SHELBY, NC — The conflict in Eastern Europe has impacted gas prices, but it will also affect the costs of wheat products.
What do you want to know
- Wheat prices are up about 30% in the past month, according to the Nasdaq
- Indeed, Ukraine and Russia account for a large part of the world’s wheat supply
ASR Grain Company co-owner Steve Greene says he first jumped on a tractor when he was 8 years old. Agriculture runs in his blood and his relatives have run the farm for seven generations.
“I love being able to put a seed in the ground and watch God do what he does to make it grow,” Greene said. “There is no better way.”
Once that seed has grown and is harvested, they store the wheat in large elevators. Greene says they currently have about 150,000 bushels of wheat stored at their facility. Wheat is a big part of their business, and when prices are hit, so is their bottom line.
“It’s very difficult to plant a crop with unstable input prices,” Greene said.
Greene’s cousin, Andrew White, is the other co-owner of ASR Grain Company. He actively follows the stock market, and he says that even though wheat prices are up, that doesn’t mean they are making more money.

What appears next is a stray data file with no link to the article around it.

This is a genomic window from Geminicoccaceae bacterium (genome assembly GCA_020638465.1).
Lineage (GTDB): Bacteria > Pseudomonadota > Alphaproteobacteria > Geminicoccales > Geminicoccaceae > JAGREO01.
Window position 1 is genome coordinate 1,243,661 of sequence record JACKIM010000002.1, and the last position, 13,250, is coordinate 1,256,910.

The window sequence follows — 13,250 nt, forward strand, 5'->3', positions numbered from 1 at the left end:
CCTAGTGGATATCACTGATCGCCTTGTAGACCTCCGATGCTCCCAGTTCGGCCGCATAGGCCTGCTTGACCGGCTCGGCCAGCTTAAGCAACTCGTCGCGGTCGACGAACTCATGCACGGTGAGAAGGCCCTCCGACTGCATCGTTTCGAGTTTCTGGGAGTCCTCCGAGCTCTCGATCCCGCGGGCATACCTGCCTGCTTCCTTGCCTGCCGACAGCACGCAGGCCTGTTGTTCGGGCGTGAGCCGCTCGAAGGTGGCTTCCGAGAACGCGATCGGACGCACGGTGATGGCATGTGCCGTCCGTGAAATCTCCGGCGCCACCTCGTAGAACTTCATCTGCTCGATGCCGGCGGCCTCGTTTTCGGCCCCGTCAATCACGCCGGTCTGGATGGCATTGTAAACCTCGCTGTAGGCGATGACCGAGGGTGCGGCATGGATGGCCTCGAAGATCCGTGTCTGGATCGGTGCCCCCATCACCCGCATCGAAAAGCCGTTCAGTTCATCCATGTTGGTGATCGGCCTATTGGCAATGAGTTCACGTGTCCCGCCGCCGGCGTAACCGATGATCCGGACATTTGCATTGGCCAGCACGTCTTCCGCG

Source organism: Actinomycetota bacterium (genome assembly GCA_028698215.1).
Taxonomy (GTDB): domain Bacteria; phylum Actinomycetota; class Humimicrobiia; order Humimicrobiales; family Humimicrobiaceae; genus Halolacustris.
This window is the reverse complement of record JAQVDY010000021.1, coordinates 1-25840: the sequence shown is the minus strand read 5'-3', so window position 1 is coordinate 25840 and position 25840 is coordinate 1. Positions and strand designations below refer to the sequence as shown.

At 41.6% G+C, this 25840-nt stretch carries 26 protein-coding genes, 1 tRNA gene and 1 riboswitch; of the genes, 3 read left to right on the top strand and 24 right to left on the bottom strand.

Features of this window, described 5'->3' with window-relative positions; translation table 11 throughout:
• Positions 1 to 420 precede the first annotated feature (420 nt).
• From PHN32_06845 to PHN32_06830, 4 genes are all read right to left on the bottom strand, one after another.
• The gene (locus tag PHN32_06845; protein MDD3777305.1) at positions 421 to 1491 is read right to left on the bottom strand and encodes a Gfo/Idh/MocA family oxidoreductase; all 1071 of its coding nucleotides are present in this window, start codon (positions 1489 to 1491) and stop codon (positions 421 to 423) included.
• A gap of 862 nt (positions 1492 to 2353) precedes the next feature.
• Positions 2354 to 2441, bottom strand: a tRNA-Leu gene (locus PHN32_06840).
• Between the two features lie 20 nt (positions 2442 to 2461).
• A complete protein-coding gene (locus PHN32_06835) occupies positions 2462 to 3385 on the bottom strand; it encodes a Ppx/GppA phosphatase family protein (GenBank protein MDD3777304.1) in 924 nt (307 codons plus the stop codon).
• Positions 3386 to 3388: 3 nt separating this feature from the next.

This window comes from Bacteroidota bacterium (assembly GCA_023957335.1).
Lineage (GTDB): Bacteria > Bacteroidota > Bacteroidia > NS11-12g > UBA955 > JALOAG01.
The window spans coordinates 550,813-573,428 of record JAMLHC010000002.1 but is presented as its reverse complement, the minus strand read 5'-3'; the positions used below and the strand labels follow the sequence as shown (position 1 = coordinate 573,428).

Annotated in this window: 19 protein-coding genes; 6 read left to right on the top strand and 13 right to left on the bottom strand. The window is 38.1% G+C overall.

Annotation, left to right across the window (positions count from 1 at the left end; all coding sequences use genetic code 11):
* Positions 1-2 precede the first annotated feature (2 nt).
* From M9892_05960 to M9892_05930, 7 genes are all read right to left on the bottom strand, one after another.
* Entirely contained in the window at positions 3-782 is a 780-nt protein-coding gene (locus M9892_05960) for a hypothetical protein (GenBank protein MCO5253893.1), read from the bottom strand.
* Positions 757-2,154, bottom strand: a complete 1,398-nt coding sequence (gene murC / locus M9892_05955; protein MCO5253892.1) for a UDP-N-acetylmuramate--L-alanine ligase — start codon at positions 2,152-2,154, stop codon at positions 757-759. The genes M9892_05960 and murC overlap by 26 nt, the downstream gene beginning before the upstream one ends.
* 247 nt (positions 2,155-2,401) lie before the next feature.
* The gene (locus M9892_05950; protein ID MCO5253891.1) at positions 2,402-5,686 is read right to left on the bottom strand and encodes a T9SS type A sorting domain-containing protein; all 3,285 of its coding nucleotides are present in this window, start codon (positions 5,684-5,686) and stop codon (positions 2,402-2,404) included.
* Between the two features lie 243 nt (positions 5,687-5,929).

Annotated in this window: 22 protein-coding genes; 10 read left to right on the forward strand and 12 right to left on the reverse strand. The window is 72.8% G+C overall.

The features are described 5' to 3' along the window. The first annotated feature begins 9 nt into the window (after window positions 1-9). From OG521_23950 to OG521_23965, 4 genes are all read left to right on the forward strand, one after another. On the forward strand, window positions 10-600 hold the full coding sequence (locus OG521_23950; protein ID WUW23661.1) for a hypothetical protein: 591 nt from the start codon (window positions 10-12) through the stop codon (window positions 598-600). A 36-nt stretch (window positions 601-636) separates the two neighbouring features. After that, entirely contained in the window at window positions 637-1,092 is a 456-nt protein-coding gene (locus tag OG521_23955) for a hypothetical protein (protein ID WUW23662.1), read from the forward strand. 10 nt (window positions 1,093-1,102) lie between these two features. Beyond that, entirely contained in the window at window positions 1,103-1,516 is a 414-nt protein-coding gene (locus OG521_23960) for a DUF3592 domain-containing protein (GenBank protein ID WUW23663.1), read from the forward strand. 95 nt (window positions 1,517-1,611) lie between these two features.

“We already had contracts in place at a lower price, so we won’t be able to take advantage of those higher prices on some, but some we will,” White said.
He says customers will eventually feel the ripple effect in stores. The price of crackers and anything containing wheat could go up.
“It usually takes several months before it boils down to the final product,” Greene said.
The co-owners say the big question remains whether they should plant more wheat during the season this fall, but they say that’s hard to determine.
“It’s hard to plan ahead,” Greene said. “It’s so volatile, and it’s hard to book a harvest or plan what your inputs will be for the harvest.”
The co-owners claim that fertilizer prices have increased by 200% over the past year. They use a lot of fertilizer in their wheat crops, which could also play a role in how much they sow.